Brake-by-Wire: Purely electric brake system of the future by ZF for software-defined vehicles
At its Next Generation Mobility Day in Shanghai, ZF presents a new, purely electro-mechanical brake system for the first time. Braking force is generated at each wheel by an electric motor, i.e. without a hydraulic system and brake fluid. The brake system was developed at ZF’s development centers in China, the USA, and Germany for the global market.
“Our purely electrically controlled braking system is a significant addition to our portfolio of networked chassis systems,” said Dr. Holger Klein, CEO of ZF Group. “With such by-wire systems, we are opening the door to a new era of vehicle control.” Klein added that this is especially true in software-defined and electrically driven vehicles where this type of brake system has even more advantages and open up new freedom in design and development.
In a so-called ‘dry’ brake system, brake fluid is not required any more. Brake pressure is therefore no longer generated by the pressure of fluids in the hydraulic system, but by electric motors. Brake signals from the pedal to the electric motor are also transmitted purely electrically, which is why the term ‘dry brake-by-wire’ is used.
Safe, reliable and sustainable
Compared with conventional braking systems, the new brake-by-wire system, like Integrated Brake Control (IBC), enables shorter braking distances, better recovery of braking energy, and lower maintenance costs.
During automatic emergency braking, the braking distance at a speed of 100 km/h can be up to nine meters shorter than with conventional braking systems. In addition, electric cars can achieve up to 17 percent more range via even better recuperation of braking energy.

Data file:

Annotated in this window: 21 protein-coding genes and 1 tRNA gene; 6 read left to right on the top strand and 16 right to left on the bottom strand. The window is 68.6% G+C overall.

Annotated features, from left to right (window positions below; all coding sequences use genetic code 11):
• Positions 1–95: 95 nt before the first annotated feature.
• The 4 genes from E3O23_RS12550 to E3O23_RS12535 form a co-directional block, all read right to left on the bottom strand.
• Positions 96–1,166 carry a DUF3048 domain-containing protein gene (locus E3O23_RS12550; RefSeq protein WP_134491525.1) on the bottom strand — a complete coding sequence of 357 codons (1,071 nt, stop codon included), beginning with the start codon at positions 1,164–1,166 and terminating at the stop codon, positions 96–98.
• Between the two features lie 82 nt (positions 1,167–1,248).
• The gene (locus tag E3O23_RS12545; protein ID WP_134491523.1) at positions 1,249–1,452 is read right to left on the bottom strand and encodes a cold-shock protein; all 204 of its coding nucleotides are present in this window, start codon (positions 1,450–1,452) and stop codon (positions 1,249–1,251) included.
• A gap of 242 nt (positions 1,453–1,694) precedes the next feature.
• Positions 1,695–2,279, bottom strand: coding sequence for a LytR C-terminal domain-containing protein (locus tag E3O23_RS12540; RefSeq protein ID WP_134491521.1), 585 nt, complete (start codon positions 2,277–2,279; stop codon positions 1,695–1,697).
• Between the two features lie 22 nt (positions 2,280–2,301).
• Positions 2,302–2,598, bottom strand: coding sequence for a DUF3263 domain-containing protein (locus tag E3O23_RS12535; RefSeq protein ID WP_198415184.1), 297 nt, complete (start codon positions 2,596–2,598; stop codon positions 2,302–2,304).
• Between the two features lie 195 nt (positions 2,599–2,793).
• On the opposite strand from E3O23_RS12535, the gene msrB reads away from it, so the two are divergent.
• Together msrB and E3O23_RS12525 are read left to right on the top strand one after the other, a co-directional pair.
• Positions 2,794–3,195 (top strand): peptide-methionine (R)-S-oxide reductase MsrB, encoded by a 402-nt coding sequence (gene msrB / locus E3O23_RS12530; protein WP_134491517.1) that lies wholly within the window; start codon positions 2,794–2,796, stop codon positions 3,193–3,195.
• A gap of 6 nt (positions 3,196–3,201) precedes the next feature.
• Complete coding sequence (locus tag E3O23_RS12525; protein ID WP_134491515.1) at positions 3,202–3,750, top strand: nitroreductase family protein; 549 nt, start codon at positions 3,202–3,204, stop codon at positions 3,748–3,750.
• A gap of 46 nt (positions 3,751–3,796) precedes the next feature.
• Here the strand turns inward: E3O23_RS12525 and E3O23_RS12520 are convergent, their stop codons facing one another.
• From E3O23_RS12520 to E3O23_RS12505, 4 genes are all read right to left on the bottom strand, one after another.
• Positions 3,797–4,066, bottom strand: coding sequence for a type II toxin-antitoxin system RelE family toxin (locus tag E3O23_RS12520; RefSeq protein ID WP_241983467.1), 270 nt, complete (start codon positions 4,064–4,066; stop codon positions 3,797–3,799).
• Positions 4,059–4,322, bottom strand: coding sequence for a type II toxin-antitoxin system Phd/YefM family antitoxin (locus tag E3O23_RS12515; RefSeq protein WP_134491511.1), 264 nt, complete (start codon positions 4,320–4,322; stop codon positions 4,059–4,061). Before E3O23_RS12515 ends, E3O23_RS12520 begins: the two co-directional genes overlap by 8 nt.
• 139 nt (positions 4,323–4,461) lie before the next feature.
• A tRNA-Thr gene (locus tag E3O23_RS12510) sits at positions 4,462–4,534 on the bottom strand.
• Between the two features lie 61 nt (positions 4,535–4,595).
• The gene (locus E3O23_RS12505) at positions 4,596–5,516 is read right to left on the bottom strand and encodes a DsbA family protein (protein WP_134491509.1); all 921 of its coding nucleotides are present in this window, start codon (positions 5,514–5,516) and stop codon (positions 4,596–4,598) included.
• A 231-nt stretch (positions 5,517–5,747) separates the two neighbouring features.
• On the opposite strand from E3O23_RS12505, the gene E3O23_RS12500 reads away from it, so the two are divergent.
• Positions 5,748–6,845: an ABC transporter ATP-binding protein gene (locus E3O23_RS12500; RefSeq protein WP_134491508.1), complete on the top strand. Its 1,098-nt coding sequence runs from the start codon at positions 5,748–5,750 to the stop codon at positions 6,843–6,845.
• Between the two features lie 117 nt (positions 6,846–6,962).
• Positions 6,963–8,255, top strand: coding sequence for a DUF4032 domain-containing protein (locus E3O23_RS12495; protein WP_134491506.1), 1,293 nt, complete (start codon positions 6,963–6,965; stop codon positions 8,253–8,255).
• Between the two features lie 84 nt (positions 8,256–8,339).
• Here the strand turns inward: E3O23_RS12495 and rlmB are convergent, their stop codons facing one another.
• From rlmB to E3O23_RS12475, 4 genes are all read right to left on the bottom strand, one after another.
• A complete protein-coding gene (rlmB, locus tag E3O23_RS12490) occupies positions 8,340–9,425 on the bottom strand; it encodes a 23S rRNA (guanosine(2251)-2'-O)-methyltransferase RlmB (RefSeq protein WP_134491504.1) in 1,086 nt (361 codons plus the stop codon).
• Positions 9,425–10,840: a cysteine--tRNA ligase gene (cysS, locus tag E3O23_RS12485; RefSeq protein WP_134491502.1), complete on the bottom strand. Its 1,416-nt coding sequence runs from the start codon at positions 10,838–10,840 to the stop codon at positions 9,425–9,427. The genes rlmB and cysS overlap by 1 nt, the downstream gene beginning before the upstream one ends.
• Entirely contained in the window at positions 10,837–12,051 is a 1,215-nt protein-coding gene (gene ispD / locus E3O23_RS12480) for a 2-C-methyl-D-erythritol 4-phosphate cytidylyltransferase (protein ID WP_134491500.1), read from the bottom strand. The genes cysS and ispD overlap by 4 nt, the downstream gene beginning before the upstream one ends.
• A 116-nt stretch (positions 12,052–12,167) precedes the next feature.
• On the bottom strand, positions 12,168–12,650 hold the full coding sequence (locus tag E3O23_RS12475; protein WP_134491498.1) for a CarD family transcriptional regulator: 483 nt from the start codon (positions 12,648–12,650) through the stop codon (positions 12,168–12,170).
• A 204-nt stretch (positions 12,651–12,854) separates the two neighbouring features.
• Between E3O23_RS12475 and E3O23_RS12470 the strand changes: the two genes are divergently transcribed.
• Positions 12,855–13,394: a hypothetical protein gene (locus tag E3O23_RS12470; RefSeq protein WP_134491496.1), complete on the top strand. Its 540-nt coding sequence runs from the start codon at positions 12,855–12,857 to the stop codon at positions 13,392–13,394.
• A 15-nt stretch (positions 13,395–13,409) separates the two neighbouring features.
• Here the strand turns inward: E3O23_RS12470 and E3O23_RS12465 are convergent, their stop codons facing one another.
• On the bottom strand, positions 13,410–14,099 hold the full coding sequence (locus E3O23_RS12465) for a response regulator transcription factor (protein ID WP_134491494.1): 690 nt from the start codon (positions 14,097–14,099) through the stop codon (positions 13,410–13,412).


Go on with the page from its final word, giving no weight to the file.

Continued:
With dry brake-by-wire systems in particular, the residual drag torques that occur with conventional braking systems due to minimal contact between the brake pads and the brake discs can be reduced to almost zero. This results in even fewer particulate emissions due to brake abrasion. This lower resistance during driving also saves energy and can increase range in an EV.
Dispensing with a hydraulic system means significantly lower assembly and logistics costs even during vehicle production, as the system consists of fewer parts. And during the vehicle’s service life, the user benefits because brake fluids no longer need to be changed, reducing the amount of servicing required in the workshop.
Even though there is no longer a mechanical connection between the brake pedal and the brake actuators, the braking feel is the same as that of a hydraulic brake. The safety of the data transmission and processing as well as the energy supply to the electric motors is ensured by the duplication of all connections and systems, as is also common in by-wire systems in aviation.
Purely electric, purely hydraulic or combined
With more than 50 years of experience in the development and production of brake systems and with more than three billion brake components manufactured, ZF is one of the largest and most renowned suppliers worldwide.
Vehicle manufacturers can put together their optimum braking system from the classic purely hydraulic to the new purely electric braking system depending on their requirements. Hybrid forms with, for example, a hydraulic system at the front and a purely electric system on the rear axle are also possible. In addition, ZF offers all components of a braking system from a single source, from wheel brakes to parking brakes, and hardware to software.
By-Wire in combination: brake, steering and damping
ZF has one of the most comprehensive portfolios of purely electronically controlled steering, brakes or damping systems for software-defined vehicles. “Networked chassis systems for longitudinal, lateral, and vertical dynamics can improve driving dynamics, and ZF is uniquely positioned in the market with its range of actuators and functions for combining all three dimensions of vehicle dynamics as well,” said Klein. Purely electronically controlled and networked by-wire systems offer better vehicle control, shorter braking distances, more steering flexibility, greater driving stability at high speeds, and greater range and efficiency.